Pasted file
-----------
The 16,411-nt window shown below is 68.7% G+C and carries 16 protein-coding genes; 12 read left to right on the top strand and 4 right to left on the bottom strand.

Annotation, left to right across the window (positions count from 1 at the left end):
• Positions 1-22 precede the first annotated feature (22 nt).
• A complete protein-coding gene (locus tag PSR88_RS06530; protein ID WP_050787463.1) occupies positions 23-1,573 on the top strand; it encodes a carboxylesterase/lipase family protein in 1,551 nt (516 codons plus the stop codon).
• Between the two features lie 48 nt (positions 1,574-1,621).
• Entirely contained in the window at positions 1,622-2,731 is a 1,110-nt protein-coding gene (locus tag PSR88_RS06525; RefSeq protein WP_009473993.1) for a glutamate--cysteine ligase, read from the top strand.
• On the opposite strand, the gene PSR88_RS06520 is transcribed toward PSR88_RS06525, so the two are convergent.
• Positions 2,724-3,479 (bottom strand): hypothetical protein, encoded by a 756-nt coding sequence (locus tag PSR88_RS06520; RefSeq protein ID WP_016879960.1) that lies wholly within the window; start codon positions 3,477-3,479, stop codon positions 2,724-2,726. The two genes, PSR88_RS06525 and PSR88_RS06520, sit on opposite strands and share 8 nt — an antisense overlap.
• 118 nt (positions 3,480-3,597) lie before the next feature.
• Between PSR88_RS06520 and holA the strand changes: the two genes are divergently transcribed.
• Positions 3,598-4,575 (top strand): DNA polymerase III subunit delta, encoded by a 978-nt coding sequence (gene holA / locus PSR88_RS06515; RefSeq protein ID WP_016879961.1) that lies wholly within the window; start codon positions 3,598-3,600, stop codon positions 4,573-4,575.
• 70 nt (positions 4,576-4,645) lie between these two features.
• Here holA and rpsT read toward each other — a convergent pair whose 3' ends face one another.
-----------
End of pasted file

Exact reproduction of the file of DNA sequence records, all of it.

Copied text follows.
The 16,411-nt window shown below is 68.7% G+C and carries 16 protein-coding genes; 12 read left to right on the top strand and 4 right to left on the bottom strand.

Annotation, left to right across the window (positions count from 1 at the left end):
• Positions 1-22 precede the first annotated feature (22 nt).
• A complete protein-coding gene (locus tag PSR88_RS06530; protein ID WP_050787463.1) occupies positions 23-1,573 on the top strand; it encodes a carboxylesterase/lipase family protein in 1,551 nt (516 codons plus the stop codon).
• Between the two features lie 48 nt (positions 1,574-1,621).
• Entirely contained in the window at positions 1,622-2,731 is a 1,110-nt protein-coding gene (locus tag PSR88_RS06525; RefSeq protein WP_009473993.1) for a glutamate--cysteine ligase, read from the top strand.
• On the opposite strand, the gene PSR88_RS06520 is transcribed toward PSR88_RS06525, so the two are convergent.
• Positions 2,724-3,479 (bottom strand): hypothetical protein, encoded by a 756-nt coding sequence (locus tag PSR88_RS06520; RefSeq protein ID WP_016879960.1) that lies wholly within the window; start codon positions 3,477-3,479, stop codon positions 2,724-2,726. The two genes, PSR88_RS06525 and PSR88_RS06520, sit on opposite strands and share 8 nt — an antisense overlap.
• 118 nt (positions 3,480-3,597) lie before the next feature.
• Between PSR88_RS06520 and holA the strand changes: the two genes are divergently transcribed.
• Positions 3,598-4,575 (top strand): DNA polymerase III subunit delta, encoded by a 978-nt coding sequence (gene holA / locus PSR88_RS06515; RefSeq protein ID WP_016879961.1) that lies wholly within the window; start codon positions 3,598-3,600, stop codon positions 4,573-4,575.
• 70 nt (positions 4,576-4,645) lie between these two features.
• Here holA and rpsT read toward each other — a convergent pair whose 3' ends face one another.